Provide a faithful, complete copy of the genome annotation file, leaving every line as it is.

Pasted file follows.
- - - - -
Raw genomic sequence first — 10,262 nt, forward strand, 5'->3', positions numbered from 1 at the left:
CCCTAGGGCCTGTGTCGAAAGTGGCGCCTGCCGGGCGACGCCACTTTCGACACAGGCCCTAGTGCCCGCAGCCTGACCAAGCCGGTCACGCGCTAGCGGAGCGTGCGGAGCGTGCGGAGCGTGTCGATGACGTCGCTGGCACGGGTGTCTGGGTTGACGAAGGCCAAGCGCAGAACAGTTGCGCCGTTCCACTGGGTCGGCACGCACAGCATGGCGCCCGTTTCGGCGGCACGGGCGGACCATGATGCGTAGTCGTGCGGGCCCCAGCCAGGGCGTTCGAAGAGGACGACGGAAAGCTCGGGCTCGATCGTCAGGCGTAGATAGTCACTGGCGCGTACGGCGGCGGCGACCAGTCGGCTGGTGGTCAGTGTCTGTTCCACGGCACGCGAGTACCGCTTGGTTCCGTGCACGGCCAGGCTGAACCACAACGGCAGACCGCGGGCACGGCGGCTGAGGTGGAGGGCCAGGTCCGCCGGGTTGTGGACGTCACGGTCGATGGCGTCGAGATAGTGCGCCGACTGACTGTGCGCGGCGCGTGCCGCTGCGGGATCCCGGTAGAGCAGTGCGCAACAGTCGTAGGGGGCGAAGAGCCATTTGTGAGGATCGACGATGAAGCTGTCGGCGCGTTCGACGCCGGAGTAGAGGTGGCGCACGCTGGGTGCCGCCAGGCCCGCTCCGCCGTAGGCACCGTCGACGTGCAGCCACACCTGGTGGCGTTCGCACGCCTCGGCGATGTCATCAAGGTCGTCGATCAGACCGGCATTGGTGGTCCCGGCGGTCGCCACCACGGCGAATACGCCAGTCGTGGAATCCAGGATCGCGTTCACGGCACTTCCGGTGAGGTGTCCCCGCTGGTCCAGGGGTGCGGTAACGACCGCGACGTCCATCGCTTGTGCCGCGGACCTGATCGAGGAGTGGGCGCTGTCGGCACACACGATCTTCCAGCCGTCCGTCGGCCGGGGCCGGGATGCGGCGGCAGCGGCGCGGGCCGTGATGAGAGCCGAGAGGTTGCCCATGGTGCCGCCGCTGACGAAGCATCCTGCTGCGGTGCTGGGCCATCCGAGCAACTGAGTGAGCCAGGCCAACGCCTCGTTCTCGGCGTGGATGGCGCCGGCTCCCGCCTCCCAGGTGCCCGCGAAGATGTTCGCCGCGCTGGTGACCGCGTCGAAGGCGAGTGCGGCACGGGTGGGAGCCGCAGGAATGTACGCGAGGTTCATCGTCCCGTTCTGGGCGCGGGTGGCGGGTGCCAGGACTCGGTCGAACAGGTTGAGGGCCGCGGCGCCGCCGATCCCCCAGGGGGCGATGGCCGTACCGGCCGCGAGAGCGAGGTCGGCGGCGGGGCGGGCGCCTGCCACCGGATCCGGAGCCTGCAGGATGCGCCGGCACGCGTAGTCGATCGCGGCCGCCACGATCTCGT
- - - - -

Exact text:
Raw genomic sequence first — 10,262 nt, forward strand, 5'->3', positions numbered from 1 at the left:
CCCTAGGGCCTGTGTCGAAAGTGGCGCCTGCCGGGCGACGCCACTTTCGACACAGGCCCTAGTGCCCGCAGCCTGACCAAGCCGGTCACGCGCTAGCGGAGCGTGCGGAGCGTGCGGAGCGTGTCGATGACGTCGCTGGCACGGGTGTCTGGGTTGACGAAGGCCAAGCGCAGAACAGTTGCGCCGTTCCACTGGGTCGGCACGCACAGCATGGCGCCCGTTTCGGCGGCACGGGCGGACCATGATGCGTAGTCGTGCGGGCCCCAGCCAGGGCGTTCGAAGAGGACGACGGAAAGCTCGGGCTCGATCGTCAGGCGTAGATAGTCACTGGCGCGTACGGCGGCGGCGACCAGTCGGCTGGTGGTCAGTGTCTGTTCCACGGCACGCGAGTACCGCTTGGTTCCGTGCACGGCCAGGCTGAACCACAACGGCAGACCGCGGGCACGGCGGCTGAGGTGGAGGGCCAGGTCCGCCGGGTTGTGGACGTCACGGTCGATGGCGTCGAGATAGTGCGCCGACTGACTGTGCGCGGCGCGTGCCGCTGCGGGATCCCGGTAGAGCAGTGCGCAACAGTCGTAGGGGGCGAAGAGCCATTTGTGAGGATCGACGATGAAGCTGTCGGCGCGTTCGACGCCGGAGTAGAGGTGGCGCACGCTGGGTGCCGCCAGGCCCGCTCCGCCGTAGGCACCGTCGACGTGCAGCCACACCTGGTGGCGTTCGCACGCCTCGGCGATGTCATCAAGGTCGTCGATCAGACCGGCATTGGTGGTCCCGGCGGTCGCCACCACGGCGAATACGCCAGTCGTGGAATCCAGGATCGCGTTCACGGCACTTCCGGTGAGGTGTCCCCGCTGGTCCAGGGGTGCGGTAACGACCGCGACGTCCATCGCTTGTGCCGCGGACCTGATCGAGGAGTGGGCGCTGTCGGCACACACGATCTTCCAGCCGTCCGTCGGCCGGGGCCGGGATGCGGCGGCAGCGGCGCGGGCCGTGATGAGAGCCGAGAGGTTGCCCATGGTGCCGCCGCTGACGAAGCATCCTGCTGCGGTGCTGGGCCATCCGAGCAACTGAGTGAGCCAGGCCAACGCCTCGTTCTCGGCGTGGATGGCGCCGGCTCCCGCCTCCCAGGTGCCCGCGAAGATGTTCGCCGCGCTGGTGACCGCGTCGAAGGCGAGTGCGGCACGGGTGGGAGCCGCAGGAATGTACGCGAGGTTCATCGTCCCGTTCTGGGCGCGGGTGGCGGGTGCCAGGACTCGGTCGAACAGGTTGAGGGCCGCGGCGCCGCCGATCCCCCAGGGGGCGATGGCCGTACCGGCCGCGAGAGCGAGGTCGGCGGCGGGGCGGGCGCCTGCCACCGGATCCGGAGCCTGCAGGATGCGCCGGCACGCGTAGTCGATCGCGGCCGCCACGATCTCGT